For this you have every inducement of sympathy and interest. Citizens, by birth or choice, of a common country, that country has a right to concentrate your affections. The name of American, which belongs to you, in your national capacity, must always exalt the just pride of Patriotism, more than any appellation derived from local discriminations. With slight shades of difference, you have the same religion, manners, habits, and political principles. You have in a common cause fought and triumphed together; the Independence and Liberty you possess are the work of joint counsels, and joint efforts, of common dangers, sufferings, and successes.


Towards the preservation of your government, and the permanency of your present happy state, it is requisite, not only that you steadily discountenance irregular oppositions to its acknowledged authority, but also that you resist with care the spirit of innovation upon its principles, however specious the pretexts. One method of assault may be to effect, in the forms of the constitution, alterations, which will impair the energy of the system, and thus to undermine what cannot be directly overthrown. In all the changes to which you may be invited, remember that time and habit are at least as necessary to fix the true character of governments, as of other human institutions; that experience is the surest standard, by which to test the real tendency of the existing constitution of a country; that facility in changes, upon the credit of mere hypothesis and opinion, exposes to perpetual change, from the endless variety of hypothesis and opinion; and remember, especially, that, for the efficient management of our common interests, in a country so extensive as ours, a government of as much vigor as is consistent with the perfect security of liberty is indispensable. Liberty itself will find in such a government, with powers properly distributed and adjusted, its surest guardian. It is, indeed, little else than a name, where the government is too feeble to withstand the enterprises of faction, to confine each member of the society within the limits prescribed by the laws, and to maintain all in the secure and tranquil enjoyment of the rights of person and property.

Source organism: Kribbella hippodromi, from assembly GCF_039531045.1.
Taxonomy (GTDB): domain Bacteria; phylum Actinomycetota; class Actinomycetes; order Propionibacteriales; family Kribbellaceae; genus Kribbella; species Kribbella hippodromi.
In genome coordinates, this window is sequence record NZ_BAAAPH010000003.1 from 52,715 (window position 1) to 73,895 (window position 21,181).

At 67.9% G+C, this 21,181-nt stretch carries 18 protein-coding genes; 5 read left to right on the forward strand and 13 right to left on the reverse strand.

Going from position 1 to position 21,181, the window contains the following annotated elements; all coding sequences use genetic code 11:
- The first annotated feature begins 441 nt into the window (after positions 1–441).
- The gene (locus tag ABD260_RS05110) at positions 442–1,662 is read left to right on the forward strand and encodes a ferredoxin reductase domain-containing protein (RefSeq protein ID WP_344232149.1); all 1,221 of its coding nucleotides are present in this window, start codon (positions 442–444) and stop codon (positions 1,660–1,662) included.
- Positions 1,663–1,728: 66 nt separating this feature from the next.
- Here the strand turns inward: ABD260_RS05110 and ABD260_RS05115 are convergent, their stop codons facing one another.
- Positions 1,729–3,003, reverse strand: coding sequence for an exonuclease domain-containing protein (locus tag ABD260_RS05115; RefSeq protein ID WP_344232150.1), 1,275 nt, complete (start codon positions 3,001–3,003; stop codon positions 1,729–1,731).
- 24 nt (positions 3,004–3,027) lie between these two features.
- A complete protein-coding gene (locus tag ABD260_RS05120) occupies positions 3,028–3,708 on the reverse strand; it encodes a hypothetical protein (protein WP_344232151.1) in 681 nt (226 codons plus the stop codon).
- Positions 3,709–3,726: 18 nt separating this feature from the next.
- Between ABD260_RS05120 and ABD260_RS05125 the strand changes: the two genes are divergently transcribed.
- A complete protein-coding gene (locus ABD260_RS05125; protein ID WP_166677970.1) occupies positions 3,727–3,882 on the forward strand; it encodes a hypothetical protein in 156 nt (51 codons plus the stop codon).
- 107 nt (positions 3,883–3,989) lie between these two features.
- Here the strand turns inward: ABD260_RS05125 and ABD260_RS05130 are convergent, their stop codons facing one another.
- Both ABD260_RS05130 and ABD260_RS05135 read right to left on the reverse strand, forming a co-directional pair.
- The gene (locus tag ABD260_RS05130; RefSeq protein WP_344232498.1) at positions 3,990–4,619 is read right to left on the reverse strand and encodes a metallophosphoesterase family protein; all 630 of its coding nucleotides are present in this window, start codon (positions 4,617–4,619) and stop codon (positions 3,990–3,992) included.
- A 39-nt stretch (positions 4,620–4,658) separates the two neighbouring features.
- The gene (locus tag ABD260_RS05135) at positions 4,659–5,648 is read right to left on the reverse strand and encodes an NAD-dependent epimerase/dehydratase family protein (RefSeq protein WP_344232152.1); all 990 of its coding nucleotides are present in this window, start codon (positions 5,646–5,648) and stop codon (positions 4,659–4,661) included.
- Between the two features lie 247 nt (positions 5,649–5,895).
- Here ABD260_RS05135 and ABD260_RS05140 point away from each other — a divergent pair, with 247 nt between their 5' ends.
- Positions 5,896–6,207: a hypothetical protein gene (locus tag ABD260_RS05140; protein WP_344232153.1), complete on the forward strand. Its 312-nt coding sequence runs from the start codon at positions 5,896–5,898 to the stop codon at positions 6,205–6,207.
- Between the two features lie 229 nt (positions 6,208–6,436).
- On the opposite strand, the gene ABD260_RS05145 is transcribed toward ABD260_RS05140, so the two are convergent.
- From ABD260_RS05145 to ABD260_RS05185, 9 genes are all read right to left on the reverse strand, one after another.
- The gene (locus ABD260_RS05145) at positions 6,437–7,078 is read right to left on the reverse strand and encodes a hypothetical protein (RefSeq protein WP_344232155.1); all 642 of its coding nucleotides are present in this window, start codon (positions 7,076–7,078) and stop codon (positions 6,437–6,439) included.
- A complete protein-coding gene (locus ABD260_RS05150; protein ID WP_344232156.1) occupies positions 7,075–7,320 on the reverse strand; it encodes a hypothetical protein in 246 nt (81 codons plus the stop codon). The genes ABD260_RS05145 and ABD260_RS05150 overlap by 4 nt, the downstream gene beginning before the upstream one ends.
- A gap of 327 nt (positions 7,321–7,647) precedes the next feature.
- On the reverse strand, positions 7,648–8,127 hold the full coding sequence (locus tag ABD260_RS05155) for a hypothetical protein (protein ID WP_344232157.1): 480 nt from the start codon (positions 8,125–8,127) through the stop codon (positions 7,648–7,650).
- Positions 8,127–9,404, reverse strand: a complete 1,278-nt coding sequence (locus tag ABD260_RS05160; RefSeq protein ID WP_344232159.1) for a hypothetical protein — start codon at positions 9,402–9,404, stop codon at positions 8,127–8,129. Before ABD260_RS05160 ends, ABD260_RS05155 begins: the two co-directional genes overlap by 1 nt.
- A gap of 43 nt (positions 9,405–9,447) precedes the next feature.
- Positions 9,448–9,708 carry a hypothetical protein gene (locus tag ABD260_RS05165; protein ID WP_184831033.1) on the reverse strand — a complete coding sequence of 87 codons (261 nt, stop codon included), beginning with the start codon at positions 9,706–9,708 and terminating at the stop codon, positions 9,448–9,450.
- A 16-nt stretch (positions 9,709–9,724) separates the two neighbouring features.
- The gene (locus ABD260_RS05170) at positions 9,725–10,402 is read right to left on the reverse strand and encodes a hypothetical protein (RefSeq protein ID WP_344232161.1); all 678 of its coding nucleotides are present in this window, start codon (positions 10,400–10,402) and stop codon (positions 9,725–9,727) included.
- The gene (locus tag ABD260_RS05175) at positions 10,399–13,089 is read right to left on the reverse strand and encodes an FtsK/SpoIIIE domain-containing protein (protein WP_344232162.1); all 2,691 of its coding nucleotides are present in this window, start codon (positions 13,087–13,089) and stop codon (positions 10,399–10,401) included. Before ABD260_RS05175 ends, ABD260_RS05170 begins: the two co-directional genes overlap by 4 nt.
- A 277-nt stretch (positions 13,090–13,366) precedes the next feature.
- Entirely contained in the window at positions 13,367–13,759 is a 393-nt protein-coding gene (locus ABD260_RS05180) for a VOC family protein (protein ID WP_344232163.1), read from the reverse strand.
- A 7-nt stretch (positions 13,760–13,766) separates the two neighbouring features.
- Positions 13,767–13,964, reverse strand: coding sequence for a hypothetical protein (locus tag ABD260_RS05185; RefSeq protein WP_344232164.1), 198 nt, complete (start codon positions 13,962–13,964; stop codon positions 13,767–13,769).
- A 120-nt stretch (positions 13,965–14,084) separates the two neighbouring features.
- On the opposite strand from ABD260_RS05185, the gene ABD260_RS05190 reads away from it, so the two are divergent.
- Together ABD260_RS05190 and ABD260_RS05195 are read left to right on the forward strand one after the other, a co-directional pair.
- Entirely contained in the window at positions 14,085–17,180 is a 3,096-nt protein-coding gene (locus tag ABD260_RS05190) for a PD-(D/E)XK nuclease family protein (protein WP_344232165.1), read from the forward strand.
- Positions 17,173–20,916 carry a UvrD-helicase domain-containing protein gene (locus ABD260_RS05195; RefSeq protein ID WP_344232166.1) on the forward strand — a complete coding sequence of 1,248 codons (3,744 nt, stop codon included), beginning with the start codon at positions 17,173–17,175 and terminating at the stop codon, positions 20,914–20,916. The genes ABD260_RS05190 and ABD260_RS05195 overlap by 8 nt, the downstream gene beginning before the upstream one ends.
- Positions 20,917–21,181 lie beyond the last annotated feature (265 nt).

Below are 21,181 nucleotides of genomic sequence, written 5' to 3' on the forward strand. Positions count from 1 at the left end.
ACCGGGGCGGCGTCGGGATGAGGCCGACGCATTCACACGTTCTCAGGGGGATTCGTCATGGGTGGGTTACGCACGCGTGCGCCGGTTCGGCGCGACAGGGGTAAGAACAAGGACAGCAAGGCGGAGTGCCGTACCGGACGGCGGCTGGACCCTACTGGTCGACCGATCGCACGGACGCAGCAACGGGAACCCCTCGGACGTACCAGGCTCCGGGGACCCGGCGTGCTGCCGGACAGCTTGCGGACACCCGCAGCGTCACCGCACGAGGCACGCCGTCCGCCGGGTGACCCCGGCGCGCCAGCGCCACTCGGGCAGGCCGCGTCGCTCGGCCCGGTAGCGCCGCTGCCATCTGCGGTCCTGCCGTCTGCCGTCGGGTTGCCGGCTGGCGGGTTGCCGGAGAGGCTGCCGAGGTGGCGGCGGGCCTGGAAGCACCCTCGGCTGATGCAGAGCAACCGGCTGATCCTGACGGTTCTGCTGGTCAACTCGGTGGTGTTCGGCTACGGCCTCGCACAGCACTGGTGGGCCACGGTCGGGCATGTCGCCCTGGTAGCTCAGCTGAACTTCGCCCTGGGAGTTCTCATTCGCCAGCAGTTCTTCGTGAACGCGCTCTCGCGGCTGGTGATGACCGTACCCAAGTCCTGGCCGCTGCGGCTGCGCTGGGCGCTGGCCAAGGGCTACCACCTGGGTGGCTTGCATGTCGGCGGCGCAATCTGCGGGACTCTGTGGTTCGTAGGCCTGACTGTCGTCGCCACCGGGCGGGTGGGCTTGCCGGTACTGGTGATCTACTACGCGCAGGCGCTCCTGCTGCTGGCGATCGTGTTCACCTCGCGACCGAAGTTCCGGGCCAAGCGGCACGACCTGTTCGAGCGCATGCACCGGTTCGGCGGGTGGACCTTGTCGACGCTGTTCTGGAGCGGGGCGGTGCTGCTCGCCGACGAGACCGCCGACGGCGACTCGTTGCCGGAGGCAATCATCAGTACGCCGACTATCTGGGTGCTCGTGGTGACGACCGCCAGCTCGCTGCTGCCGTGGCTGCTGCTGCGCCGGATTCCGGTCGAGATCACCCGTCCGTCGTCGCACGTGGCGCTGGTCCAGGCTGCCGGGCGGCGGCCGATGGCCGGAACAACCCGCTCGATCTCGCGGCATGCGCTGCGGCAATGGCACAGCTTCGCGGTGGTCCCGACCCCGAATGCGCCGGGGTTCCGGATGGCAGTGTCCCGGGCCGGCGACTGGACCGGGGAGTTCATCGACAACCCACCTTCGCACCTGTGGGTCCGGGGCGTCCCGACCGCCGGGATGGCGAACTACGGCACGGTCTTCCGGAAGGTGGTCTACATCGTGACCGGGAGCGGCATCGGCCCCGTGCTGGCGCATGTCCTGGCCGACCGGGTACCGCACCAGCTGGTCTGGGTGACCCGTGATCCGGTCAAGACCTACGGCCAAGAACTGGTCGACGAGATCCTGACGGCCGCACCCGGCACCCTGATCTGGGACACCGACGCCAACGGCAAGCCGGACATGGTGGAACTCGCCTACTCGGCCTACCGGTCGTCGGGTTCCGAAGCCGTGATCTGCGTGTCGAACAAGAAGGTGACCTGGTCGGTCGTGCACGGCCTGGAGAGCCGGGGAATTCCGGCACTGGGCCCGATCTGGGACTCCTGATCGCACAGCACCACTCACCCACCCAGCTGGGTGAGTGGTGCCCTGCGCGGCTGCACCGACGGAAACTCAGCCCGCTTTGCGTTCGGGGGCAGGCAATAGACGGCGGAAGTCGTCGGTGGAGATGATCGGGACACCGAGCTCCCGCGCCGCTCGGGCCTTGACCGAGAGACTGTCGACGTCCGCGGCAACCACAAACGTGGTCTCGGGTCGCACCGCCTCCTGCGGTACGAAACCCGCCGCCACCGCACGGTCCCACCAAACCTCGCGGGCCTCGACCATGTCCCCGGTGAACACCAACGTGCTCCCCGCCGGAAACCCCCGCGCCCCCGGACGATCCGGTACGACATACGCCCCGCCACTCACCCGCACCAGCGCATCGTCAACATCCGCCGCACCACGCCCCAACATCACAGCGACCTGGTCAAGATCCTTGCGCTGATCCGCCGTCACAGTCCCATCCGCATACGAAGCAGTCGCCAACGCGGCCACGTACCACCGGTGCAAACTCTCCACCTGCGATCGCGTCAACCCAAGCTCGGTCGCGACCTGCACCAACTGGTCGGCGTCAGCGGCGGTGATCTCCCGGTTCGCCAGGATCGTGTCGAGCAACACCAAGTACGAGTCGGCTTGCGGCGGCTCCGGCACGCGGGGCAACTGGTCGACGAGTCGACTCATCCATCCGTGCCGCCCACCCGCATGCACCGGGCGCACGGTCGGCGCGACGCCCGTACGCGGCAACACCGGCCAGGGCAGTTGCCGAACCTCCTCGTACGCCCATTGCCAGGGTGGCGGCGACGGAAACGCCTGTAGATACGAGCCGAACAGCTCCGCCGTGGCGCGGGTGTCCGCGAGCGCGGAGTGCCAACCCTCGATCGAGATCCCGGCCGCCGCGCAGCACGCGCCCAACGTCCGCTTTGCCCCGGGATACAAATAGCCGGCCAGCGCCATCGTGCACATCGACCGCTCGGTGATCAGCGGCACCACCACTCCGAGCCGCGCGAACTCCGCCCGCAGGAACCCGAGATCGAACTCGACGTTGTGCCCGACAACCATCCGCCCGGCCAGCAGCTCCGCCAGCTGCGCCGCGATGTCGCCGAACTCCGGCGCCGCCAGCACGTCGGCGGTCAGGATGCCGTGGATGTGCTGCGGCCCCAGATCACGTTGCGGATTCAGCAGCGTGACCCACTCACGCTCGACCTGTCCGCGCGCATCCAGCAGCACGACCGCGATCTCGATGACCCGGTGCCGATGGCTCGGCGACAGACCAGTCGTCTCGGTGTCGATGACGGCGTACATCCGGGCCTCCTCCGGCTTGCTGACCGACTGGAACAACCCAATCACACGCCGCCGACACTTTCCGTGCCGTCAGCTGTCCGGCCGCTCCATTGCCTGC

I have already intimated to you the danger of parties in the state, with particular reference to the founding of them on geographical discriminations. Let me now take a more comprehensive view, and warn you in the most solemn manner against the baneful effects of the spirit of party, generally.